The MalleyCats



When we first started homeschooling 6 years ago, my oldest was in 2nd grade, the twins were in Kindergarten, I had a three year old and a baby.  Since kids traditionally learn to read in Kindergarten, I started right away in my quest to make my children literate. The eye-opening thing about having twins (aside from the alarming amount of diapers you go through in the first year, juxtaposed by the alarming amount of sleep you don't get) is how drastically different two kids born at the same time can be. Even though I was doing the same thing to teach both of my 5 year olds, they learned in totally different ways, and at totally different rates. It was my first real introduction to the fact that when it comes to education (as well as so many other things) one size does NOT fit all. While one of my kids was totally motivated to read, the other did everything to avoid it! And to further complicate matters, my three year old was ready and anxious to start reading way "ahead of schedule"! I quickly realized that MY plans for their education didn't matter nearly as much as their own timetables and needs, and I had my first inkling that homeschooling was going to be a crazy ride.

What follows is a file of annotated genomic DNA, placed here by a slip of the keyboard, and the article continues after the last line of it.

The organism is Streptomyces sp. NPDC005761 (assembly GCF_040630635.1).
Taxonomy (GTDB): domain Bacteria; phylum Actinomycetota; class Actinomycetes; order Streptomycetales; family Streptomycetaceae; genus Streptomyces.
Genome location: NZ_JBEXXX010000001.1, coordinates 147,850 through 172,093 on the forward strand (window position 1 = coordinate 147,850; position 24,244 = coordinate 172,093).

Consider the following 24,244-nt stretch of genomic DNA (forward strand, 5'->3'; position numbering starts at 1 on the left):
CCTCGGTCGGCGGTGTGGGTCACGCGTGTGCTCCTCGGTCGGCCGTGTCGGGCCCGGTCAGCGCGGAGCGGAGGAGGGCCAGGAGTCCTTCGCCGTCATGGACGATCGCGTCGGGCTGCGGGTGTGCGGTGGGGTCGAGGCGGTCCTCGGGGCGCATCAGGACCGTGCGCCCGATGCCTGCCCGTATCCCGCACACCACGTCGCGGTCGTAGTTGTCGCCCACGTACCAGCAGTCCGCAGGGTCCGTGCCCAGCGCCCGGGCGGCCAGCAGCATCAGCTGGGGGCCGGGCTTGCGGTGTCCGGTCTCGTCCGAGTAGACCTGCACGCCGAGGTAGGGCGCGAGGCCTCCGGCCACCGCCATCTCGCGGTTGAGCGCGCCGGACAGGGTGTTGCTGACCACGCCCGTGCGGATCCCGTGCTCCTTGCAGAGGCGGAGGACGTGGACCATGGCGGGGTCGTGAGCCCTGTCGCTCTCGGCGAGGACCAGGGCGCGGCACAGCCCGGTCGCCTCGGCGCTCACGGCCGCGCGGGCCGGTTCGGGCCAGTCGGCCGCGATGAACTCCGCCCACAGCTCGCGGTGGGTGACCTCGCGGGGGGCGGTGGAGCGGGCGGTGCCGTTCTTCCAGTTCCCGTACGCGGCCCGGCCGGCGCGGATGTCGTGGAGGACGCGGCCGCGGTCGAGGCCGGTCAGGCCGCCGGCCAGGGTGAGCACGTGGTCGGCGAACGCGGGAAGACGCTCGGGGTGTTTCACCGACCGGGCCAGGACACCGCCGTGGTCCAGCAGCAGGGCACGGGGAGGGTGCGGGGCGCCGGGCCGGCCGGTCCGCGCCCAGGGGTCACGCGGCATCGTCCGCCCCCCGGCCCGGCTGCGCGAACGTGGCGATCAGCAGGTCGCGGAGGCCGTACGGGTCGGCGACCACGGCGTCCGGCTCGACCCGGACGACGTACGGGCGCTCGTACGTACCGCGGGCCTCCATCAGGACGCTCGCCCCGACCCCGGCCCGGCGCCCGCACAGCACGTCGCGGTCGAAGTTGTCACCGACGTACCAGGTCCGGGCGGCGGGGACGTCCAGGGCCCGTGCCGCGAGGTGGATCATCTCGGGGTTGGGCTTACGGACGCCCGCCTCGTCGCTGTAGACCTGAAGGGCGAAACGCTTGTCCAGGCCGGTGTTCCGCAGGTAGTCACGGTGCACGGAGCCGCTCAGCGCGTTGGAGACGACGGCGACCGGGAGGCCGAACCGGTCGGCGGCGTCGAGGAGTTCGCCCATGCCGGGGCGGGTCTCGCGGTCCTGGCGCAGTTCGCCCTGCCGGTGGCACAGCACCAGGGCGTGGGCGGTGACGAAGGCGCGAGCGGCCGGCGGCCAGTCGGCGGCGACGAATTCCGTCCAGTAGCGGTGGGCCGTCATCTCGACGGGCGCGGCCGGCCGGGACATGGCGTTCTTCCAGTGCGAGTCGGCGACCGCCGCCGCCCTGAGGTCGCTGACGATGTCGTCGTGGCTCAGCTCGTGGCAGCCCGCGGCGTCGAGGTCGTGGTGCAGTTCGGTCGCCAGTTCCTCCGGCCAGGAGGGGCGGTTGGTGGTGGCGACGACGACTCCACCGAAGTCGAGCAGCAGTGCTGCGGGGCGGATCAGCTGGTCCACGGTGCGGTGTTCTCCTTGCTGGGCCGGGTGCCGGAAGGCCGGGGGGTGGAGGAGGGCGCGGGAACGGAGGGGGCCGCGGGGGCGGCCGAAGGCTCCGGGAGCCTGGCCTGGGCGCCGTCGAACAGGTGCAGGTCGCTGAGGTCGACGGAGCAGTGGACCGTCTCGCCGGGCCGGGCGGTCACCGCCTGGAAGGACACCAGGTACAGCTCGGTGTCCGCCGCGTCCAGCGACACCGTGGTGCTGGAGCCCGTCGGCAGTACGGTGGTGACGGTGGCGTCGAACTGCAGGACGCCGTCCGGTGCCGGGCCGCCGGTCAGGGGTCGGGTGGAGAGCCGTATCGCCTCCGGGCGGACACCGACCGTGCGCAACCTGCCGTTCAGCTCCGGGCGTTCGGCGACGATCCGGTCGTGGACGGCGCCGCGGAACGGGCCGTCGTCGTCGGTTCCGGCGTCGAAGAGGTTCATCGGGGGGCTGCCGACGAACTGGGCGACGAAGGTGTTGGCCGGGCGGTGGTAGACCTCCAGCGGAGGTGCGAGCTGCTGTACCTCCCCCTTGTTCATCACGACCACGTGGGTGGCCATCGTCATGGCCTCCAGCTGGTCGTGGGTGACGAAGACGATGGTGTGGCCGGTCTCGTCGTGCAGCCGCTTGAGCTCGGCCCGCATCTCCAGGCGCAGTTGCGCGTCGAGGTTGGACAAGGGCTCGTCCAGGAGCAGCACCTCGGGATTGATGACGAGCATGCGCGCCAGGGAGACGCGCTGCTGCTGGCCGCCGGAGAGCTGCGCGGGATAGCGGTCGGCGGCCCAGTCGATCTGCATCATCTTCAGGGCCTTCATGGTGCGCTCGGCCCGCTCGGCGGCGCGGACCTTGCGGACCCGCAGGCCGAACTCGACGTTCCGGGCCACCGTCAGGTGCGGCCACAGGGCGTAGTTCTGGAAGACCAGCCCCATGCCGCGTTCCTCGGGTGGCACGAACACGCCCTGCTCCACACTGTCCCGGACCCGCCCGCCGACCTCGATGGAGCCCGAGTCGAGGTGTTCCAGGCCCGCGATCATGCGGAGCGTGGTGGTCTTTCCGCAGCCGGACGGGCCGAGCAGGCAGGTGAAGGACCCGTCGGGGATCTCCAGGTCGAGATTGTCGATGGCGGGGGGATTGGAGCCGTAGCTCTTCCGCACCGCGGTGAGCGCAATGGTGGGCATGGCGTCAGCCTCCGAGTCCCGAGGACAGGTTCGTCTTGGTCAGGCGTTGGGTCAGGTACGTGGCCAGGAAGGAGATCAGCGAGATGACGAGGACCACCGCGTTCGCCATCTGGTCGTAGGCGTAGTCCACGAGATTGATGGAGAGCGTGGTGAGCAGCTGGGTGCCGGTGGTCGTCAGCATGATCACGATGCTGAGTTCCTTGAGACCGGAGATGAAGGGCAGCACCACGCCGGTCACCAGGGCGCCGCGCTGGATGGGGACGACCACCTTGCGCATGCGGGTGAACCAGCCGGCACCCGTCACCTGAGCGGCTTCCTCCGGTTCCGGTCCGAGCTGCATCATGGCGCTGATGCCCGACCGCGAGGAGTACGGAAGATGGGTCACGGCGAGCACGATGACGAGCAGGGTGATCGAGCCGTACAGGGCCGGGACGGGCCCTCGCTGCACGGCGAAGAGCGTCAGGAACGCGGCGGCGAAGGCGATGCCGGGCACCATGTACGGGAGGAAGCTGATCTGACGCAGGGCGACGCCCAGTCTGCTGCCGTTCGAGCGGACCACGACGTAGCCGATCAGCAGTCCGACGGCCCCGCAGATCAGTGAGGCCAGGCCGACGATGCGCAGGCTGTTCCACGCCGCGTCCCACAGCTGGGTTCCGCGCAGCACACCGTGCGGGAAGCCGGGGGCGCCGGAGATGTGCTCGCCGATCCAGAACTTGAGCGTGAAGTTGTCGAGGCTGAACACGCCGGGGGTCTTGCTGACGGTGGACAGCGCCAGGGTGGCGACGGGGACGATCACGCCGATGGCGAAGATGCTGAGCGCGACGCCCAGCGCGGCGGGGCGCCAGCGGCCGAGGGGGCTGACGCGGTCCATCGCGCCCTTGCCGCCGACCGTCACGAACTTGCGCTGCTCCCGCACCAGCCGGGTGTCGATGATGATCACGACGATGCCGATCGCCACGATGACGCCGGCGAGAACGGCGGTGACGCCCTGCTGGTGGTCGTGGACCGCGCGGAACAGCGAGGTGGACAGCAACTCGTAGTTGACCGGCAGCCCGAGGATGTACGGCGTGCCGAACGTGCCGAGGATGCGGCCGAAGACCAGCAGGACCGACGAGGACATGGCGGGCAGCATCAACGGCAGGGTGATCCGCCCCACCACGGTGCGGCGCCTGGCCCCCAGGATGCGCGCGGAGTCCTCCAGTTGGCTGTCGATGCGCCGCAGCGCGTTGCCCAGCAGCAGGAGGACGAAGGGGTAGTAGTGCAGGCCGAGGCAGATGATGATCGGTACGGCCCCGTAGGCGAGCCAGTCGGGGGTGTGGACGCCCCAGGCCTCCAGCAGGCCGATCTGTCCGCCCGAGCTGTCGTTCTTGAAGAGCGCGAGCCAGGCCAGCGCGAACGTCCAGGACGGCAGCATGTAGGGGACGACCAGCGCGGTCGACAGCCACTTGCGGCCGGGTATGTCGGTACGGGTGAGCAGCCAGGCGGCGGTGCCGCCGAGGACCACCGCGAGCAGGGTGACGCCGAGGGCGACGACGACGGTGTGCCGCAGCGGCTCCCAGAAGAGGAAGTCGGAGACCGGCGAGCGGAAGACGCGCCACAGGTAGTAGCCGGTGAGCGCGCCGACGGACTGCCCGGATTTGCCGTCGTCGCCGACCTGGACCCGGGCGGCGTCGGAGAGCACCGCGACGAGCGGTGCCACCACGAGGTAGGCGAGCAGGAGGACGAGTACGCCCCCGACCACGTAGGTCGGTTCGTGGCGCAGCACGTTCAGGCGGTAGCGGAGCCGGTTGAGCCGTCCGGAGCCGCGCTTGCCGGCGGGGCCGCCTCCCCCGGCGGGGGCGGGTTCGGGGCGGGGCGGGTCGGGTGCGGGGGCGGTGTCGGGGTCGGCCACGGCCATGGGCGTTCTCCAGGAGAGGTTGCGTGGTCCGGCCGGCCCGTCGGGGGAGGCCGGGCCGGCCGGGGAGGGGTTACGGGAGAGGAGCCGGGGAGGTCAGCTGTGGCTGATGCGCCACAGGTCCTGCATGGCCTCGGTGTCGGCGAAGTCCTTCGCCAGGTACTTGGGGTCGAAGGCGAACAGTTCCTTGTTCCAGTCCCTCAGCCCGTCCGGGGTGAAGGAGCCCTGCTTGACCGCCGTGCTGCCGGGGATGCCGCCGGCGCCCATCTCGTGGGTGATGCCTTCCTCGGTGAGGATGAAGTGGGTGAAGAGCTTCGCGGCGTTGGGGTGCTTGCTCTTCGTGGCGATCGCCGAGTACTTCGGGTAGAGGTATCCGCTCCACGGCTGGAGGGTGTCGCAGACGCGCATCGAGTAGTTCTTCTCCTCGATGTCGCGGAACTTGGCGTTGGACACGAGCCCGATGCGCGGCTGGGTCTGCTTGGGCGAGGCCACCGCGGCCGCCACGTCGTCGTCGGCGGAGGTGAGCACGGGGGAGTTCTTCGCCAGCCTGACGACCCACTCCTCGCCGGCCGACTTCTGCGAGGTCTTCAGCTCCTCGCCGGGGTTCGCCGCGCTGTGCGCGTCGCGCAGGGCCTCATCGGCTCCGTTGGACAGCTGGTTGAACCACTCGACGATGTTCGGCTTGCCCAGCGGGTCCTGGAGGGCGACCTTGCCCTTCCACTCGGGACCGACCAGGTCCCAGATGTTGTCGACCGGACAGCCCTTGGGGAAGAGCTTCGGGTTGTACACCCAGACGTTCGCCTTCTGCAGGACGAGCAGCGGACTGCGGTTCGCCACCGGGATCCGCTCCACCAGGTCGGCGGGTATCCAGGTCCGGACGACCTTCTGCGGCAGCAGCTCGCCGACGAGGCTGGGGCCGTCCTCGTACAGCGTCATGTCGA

Fast forward 8 years: That once-resistant reader of mine recently read a 437 page book in one day because she just couldn't put it down. The gap that once existed between their abilities is gone, and I now have a new Kindergartner who is keeping me REALLY humble. He recently told me "I'm never going to learn the alphabet--so stop trying". I'm not worried.  I know he'll read when he's good and ready, and I'll be there to help him when he is.  That may be sooner rather than later because I also have a new 4 year old who is anxious and ready to start reading, which for the record drives the five year old crazy--and may be the only reason he decides that he wants to read.  After 14 years of being a parent, and eight years of homeschooling, I know this: Kids will eventually learn to go on the potty, they will learn to read when they are ready, they will always want snacks, I will always feel like I don't know what I'm doing, and it's all going to be ok.